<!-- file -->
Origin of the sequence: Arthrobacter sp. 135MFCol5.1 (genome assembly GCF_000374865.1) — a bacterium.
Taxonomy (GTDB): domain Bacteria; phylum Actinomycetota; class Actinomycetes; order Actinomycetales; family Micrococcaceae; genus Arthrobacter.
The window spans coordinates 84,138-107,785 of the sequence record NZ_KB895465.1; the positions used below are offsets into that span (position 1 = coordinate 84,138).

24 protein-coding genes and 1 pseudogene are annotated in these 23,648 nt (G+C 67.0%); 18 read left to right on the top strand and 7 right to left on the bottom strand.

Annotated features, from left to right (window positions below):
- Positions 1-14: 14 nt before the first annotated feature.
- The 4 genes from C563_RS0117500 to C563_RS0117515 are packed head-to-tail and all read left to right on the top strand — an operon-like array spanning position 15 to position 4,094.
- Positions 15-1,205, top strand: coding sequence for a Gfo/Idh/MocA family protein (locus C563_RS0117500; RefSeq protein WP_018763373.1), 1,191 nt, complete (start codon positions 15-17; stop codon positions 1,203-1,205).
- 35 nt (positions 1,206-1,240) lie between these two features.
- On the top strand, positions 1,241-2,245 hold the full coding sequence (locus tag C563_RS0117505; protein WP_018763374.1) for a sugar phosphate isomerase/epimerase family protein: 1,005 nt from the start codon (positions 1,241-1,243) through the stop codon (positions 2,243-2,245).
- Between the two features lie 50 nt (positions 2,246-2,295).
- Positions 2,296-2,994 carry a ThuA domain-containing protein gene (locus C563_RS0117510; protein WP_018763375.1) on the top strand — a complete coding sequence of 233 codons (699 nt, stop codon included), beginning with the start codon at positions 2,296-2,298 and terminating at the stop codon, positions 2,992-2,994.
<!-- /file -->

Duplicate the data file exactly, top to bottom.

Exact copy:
Origin of the sequence: Arthrobacter sp. 135MFCol5.1 (genome assembly GCF_000374865.1) — a bacterium.
Taxonomy (GTDB): domain Bacteria; phylum Actinomycetota; class Actinomycetes; order Actinomycetales; family Micrococcaceae; genus Arthrobacter.
The window spans coordinates 84,138-107,785 of the sequence record NZ_KB895465.1; the positions used below are offsets into that span (position 1 = coordinate 84,138).

24 protein-coding genes and 1 pseudogene are annotated in these 23,648 nt (G+C 67.0%); 18 read left to right on the top strand and 7 right to left on the bottom strand.

Annotated features, from left to right (window positions below):
- Positions 1-14: 14 nt before the first annotated feature.
- The 4 genes from C563_RS0117500 to C563_RS0117515 are packed head-to-tail and all read left to right on the top strand — an operon-like array spanning position 15 to position 4,094.
- Positions 15-1,205, top strand: coding sequence for a Gfo/Idh/MocA family protein (locus C563_RS0117500; RefSeq protein WP_018763373.1), 1,191 nt, complete (start codon positions 15-17; stop codon positions 1,203-1,205).
- 35 nt (positions 1,206-1,240) lie between these two features.
- On the top strand, positions 1,241-2,245 hold the full coding sequence (locus tag C563_RS0117505; protein WP_018763374.1) for a sugar phosphate isomerase/epimerase family protein: 1,005 nt from the start codon (positions 1,241-1,243) through the stop codon (positions 2,243-2,245).
- Between the two features lie 50 nt (positions 2,246-2,295).
- Positions 2,296-2,994 carry a ThuA domain-containing protein gene (locus C563_RS0117510; protein WP_018763375.1) on the top strand — a complete coding sequence of 233 codons (699 nt, stop codon included), beginning with the start codon at positions 2,296-2,298 and terminating at the stop codon, positions 2,992-2,994.